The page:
Hi! I’m back with the continuation of the last post about visiting the Tokyo Sky Tree with my host family. On November 20, 2016 we also visited the Rikugien Gardens located in Hon-Komagome in Tokyo. I am just going to give some background on the gardens and then let the pictures do the talking. All I really did with my host family was walk around and enjoy the changing autumn foliage so there’s not much more to say besides that.
On the website for the garden it says:
This strolling, mountain and pond-style garden was created based on the theme of Waka poetry in the 15th year of the Genroku Period (1702) by the shogun, Tokugawa Tsunayoshi’s trusted confidante Yanagisawa Yoshiyasu.
This garden is a typical example of the famous gardens of Edo Period. In the Meiji Period, this garden became a second residence of the founder of Mitsubishi, Iwasaki Yataro. Later, in the 13th year of Showa (1938), the Iwasaki family donated this garden to the City of Tokyo, and in Showa 28 (1953) it was designated as a special site of exceptional beauty and an important cultural asset.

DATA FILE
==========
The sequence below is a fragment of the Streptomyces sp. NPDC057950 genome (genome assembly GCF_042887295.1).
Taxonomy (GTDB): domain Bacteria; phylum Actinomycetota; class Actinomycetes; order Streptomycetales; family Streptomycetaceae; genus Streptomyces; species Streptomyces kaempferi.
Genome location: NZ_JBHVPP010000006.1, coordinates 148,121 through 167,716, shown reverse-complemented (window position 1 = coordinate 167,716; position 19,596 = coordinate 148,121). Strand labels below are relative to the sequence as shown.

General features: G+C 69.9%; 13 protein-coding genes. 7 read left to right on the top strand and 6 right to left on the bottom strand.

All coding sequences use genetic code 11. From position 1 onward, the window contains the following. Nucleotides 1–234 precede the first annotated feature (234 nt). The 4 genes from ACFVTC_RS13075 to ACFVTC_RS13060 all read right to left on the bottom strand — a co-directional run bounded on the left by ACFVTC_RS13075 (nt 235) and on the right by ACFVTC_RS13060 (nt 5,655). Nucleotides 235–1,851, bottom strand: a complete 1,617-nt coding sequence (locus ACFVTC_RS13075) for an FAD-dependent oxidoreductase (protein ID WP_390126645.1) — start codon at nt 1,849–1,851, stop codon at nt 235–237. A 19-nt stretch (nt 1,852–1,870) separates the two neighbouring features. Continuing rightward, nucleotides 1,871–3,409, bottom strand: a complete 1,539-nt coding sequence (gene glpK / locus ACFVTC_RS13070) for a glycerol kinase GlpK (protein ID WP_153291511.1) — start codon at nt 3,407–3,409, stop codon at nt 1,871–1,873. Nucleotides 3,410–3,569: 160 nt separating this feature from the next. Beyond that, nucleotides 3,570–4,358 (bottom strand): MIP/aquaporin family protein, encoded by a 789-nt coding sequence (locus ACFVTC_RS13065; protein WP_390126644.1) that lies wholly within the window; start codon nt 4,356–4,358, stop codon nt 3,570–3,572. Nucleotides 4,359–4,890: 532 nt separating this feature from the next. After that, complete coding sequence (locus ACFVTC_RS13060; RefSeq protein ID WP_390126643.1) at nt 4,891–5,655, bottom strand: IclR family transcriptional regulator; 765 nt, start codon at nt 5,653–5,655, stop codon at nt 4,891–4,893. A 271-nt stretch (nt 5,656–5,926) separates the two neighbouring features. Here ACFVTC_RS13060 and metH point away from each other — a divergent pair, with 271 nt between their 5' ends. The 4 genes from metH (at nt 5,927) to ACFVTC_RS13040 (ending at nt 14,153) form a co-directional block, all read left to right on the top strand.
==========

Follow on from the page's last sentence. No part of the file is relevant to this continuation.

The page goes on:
The name “Rikugien” refers to a system for dividing Chinese poetry into six categories. This system also influenced the division of Japanese Waka poetry as well. Although the number six is usually read “roku,” in the case of the garden’s name, it is pronounced “riku” in keeping with the Chinese pronunciation of the word.
There are about 8 different spots to see in the garden including a large weeping cherry tree near the central entrance gate, a small stone island, two tea houses, and my personal favorite–togetsukyo. Togetsukyo is the name for the stone bridge which was said to have been named after a famous poem about the view of the moon moving across the sky with the cry of a crane being heard coming from a nearby rice paddy. It was really beautiful especially with the shadows of the people crossing it reflected on the water.
Well, that’s it from me so I am going to stop talking here. Please enjoy the pictures and I’ll try to write again soon! Coming up are posts about having a real Thanksgiving dinner with friends and our sudden snow day.
Thanks as always for reading and take care!